But then a little light appeared at the top of the pit, and a mysterious glowing rope lowered itself down in the form of a free writing exercise. After 10mins of all of us free writing and metaphorically climbing we burst into the crisp clear air on a peak of the mountainous range. We found a structure that worked, introduced 2 clowning puppeteers that shared a consciousness with our protagonist Maggie. Improvisation flowed as we played with this relationship, creating images and an opening that worked and lent itself to lots of possibility.
Still a long way to go to complete our journey, but positive feelings in the camp right now!
Hello and welcome to our first blog about all things unexpected.
We have just started a week long rehearsal period at Lincoln Performing Arts Centre and have already had lots of fun hitting the local charity shops to source props for From Scraps version 2.0, which we will be performing on Wed 22nd Jan. Find out more here!
We started the rehearsal process mind-mapping out ideas we’ve had from other rehearsals, to build a bank of material we could start to explore and devise from, before watching back the footage of From Scraps in Bristol. One element we really wanted to focus on was the creation of our ‘Grandpa’ figure which we began to look at through manipulating an old overcoat we found in a charity shop here in Lincoln. A few hours later and Grandpa was brought into the From Scraps world.
By exploring the manipulation of various found objects -and fueled by copious amounts of biscuits and laughter- we have already come up with lots of magical visuals, telling stories through the memories and emotions each object might hold.
Quite early on we found that we wanted to return to one of our original ideas and focus on the notion of memory, both in terms of Maggie’s recollections and rediscovering who Grandpa was before and after his memory deteriorated. This gives us a bigger scope for a real journey within the piece, as opposed to it being about the length of Jack and Maurice’s adventures. One thing we had fun exploring was Maggie sorting through piles and piles of papers and documents with an accountant wading through the finances. We really started to catch glimpses of Grandpa through the things that he had left behind and the sparks of memory that came through Maggie when she found them. Peter had fun creating a fairly dense accountant who was more excited by the clippings of football fixtures and results than Grandpa’s notes about Maggie.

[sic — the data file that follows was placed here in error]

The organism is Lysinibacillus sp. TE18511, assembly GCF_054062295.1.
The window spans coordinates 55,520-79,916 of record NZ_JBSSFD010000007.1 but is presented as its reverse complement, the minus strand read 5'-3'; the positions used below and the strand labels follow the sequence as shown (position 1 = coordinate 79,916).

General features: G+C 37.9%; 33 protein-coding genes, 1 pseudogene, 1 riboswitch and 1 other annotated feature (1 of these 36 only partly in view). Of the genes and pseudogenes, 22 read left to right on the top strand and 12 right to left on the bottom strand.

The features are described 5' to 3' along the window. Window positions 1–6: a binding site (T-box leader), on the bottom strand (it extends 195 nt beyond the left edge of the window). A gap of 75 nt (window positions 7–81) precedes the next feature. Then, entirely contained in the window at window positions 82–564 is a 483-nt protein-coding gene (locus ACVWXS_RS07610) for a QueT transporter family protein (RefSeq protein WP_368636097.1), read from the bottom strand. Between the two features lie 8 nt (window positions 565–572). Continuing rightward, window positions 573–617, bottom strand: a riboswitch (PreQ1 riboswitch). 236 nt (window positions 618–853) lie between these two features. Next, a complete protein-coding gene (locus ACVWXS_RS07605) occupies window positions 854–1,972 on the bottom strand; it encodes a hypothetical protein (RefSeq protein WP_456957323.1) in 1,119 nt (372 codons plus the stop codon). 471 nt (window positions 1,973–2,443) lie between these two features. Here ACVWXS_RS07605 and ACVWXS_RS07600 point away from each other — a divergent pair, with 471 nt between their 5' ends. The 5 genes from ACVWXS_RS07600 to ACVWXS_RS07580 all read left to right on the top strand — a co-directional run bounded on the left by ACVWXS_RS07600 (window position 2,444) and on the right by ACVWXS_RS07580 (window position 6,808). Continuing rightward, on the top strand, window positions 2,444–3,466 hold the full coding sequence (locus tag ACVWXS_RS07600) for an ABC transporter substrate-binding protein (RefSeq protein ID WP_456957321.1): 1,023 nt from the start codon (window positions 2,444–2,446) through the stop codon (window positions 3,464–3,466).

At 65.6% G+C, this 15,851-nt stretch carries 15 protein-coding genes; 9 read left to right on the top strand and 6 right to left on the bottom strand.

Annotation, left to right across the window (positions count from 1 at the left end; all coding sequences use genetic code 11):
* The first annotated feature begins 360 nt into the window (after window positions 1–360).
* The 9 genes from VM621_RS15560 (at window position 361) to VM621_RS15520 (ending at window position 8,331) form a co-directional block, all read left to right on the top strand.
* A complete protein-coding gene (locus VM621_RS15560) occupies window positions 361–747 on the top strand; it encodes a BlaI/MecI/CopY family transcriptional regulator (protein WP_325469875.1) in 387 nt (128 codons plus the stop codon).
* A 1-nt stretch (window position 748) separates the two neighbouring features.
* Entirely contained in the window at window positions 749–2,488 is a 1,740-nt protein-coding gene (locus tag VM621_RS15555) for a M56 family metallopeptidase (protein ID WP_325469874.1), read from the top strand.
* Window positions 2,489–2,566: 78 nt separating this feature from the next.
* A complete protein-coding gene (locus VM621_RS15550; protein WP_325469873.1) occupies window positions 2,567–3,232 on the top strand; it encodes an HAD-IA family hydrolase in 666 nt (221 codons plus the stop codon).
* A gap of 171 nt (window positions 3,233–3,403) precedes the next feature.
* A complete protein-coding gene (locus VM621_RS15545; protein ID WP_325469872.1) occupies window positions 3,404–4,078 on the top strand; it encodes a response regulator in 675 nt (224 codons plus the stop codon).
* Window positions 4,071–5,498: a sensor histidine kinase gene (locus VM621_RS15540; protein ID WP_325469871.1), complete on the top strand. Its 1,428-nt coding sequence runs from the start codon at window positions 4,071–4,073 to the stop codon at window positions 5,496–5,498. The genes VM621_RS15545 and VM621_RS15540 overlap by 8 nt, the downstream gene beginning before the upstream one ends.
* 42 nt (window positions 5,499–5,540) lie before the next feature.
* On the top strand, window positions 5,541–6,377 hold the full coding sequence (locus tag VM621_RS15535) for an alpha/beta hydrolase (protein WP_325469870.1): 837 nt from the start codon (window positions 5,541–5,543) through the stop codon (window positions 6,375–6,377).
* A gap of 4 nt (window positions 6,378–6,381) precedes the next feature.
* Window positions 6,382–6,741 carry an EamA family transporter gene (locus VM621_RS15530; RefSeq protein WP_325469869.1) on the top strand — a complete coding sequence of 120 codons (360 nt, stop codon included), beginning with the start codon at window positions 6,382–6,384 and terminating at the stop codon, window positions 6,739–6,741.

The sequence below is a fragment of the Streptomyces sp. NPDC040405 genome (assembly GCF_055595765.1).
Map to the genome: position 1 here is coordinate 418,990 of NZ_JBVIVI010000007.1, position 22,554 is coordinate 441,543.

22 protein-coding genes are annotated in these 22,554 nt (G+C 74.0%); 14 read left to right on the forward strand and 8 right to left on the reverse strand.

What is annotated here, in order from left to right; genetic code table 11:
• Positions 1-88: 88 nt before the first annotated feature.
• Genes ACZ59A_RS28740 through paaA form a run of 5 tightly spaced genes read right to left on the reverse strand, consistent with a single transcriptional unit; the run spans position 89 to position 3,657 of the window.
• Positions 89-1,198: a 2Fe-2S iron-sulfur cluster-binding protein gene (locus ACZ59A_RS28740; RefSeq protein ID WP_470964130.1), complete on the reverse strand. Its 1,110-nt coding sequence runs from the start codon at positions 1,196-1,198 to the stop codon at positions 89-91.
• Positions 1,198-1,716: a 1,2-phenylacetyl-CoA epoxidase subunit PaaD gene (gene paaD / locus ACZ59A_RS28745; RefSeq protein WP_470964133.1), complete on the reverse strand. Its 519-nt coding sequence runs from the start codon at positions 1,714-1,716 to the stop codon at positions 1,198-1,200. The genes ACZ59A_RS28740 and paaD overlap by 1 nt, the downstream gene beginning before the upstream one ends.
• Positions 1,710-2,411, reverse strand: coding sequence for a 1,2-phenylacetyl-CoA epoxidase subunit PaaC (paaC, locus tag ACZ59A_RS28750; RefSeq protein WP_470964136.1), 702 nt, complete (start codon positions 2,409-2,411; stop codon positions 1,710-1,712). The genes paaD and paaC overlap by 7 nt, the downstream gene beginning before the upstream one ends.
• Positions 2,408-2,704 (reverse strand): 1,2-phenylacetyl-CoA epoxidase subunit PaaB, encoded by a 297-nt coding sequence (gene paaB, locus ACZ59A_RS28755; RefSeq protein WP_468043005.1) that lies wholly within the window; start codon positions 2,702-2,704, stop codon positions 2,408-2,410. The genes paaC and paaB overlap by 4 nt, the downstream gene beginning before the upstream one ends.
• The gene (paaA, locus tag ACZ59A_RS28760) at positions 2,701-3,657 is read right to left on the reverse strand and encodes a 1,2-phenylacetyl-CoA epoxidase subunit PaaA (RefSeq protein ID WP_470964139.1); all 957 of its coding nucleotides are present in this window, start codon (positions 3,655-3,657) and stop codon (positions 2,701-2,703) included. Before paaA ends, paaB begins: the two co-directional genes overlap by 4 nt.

Day Two and back into rehearsals, in the not so unexpected place of Lincoln, as we were here yesterday…
We started to delve into the character of “Grandpa” but not before playing a couple of ridiculous games; which involved stretching, pretending to be a bee and setting ourselves on fire. After this very productive period we hot seated characters and played with the movement vocabulary of the coat and glasses that make up “Grandpa”. This really started to build a picture of who this man was and why he was interesting to make a show about. The show is quickly becoming autobiographically fictional due to us taking our own experiences and memories and recreating them within the characters.
That’s all for now folks!
Lovingly written by the Unexpected Team
(it really was a group effort… we wrote a paragraph each… )